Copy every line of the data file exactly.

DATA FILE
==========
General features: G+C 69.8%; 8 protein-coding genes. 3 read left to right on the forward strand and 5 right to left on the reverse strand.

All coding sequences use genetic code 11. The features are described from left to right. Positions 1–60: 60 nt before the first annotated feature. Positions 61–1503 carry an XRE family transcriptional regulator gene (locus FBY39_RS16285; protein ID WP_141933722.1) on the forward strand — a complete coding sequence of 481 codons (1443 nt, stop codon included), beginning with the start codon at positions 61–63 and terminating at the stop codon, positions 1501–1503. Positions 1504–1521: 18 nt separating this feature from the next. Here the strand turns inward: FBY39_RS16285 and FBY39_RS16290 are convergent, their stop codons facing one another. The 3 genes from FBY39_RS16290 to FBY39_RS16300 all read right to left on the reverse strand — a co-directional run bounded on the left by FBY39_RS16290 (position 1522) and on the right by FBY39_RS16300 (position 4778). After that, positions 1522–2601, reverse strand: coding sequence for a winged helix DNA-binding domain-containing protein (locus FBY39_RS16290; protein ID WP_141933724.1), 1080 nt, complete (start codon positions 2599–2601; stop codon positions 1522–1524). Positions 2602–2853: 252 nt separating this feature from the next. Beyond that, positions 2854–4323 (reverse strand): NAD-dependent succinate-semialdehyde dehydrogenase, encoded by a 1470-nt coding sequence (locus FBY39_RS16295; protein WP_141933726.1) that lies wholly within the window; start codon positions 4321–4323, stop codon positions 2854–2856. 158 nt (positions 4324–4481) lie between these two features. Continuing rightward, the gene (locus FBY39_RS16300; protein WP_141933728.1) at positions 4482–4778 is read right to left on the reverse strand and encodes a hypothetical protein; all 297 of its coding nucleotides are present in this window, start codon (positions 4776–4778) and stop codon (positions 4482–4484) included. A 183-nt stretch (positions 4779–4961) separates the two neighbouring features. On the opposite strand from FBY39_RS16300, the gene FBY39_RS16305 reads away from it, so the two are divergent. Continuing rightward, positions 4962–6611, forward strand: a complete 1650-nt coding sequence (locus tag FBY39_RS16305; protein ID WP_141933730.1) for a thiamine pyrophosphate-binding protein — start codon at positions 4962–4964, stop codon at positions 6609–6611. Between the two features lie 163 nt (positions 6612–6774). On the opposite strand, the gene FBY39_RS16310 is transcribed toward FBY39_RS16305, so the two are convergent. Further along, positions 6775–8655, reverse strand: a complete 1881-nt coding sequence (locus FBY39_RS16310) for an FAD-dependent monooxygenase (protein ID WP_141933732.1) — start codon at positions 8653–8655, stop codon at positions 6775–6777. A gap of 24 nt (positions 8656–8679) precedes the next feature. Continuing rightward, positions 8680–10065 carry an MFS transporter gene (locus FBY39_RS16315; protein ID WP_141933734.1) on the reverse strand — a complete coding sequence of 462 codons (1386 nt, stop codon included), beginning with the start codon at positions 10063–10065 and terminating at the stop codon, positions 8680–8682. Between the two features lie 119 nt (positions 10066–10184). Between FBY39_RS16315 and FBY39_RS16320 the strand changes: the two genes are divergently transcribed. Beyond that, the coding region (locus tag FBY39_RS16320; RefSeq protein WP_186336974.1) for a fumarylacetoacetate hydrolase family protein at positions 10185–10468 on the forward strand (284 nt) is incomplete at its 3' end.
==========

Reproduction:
General features: G+C 69.8%; 8 protein-coding genes. 3 read left to right on the forward strand and 5 right to left on the reverse strand.

All coding sequences use genetic code 11. The features are described from left to right. Positions 1–60: 60 nt before the first annotated feature. Positions 61–1503 carry an XRE family transcriptional regulator gene (locus FBY39_RS16285; protein ID WP_141933722.1) on the forward strand — a complete coding sequence of 481 codons (1443 nt, stop codon included), beginning with the start codon at positions 61–63 and terminating at the stop codon, positions 1501–1503. Positions 1504–1521: 18 nt separating this feature from the next. Here the strand turns inward: FBY39_RS16285 and FBY39_RS16290 are convergent, their stop codons facing one another. The 3 genes from FBY39_RS16290 to FBY39_RS16300 all read right to left on the reverse strand — a co-directional run bounded on the left by FBY39_RS16290 (position 1522) and on the right by FBY39_RS16300 (position 4778). After that, positions 1522–2601, reverse strand: coding sequence for a winged helix DNA-binding domain-containing protein (locus FBY39_RS16290; protein ID WP_141933724.1), 1080 nt, complete (start codon positions 2599–2601; stop codon positions 1522–1524). Positions 2602–2853: 252 nt separating this feature from the next. Beyond that, positions 2854–4323 (reverse strand): NAD-dependent succinate-semialdehyde dehydrogenase, encoded by a 1470-nt coding sequence (locus FBY39_RS16295; protein WP_141933726.1) that lies wholly within the window; start codon positions 4321–4323, stop codon positions 2854–2856. 158 nt (positions 4324–4481) lie between these two features. Continuing rightward, the gene (locus FBY39_RS16300; protein WP_141933728.1) at positions 4482–4778 is read right to left on the reverse strand and encodes a hypothetical protein; all 297 of its coding nucleotides are present in this window, start codon (positions 4776–4778) and stop codon (positions 4482–4484) included. A 183-nt stretch (positions 4779–4961) separates the two neighbouring features. On the opposite strand from FBY39_RS16300, the gene FBY39_RS16305 reads away from it, so the two are divergent. Continuing rightward, positions 4962–6611, forward strand: a complete 1650-nt coding sequence (locus tag FBY39_RS16305; protein ID WP_141933730.1) for a thiamine pyrophosphate-binding protein — start codon at positions 4962–4964, stop codon at positions 6609–6611. Between the two features lie 163 nt (positions 6612–6774). On the opposite strand, the gene FBY39_RS16310 is transcribed toward FBY39_RS16305, so the two are convergent. Further along, positions 6775–8655, reverse strand: a complete 1881-nt coding sequence (locus FBY39_RS16310) for an FAD-dependent monooxygenase (protein ID WP_141933732.1) — start codon at positions 8653–8655, stop codon at positions 6775–6777. A gap of 24 nt (positions 8656–8679) precedes the next feature. Continuing rightward, positions 8680–10065 carry an MFS transporter gene (locus FBY39_RS16315; protein ID WP_141933734.1) on the reverse strand — a complete coding sequence of 462 codons (1386 nt, stop codon included), beginning with the start codon at positions 10063–10065 and terminating at the stop codon, positions 8680–8682. Between the two features lie 119 nt (positions 10066–10184). Between FBY39_RS16315 and FBY39_RS16320 the strand changes: the two genes are divergently transcribed. Beyond that, the coding region (locus tag FBY39_RS16320; RefSeq protein WP_186336974.1) for a fumarylacetoacetate hydrolase family protein at positions 10185–10468 on the forward strand (284 nt) is incomplete at its 3' end.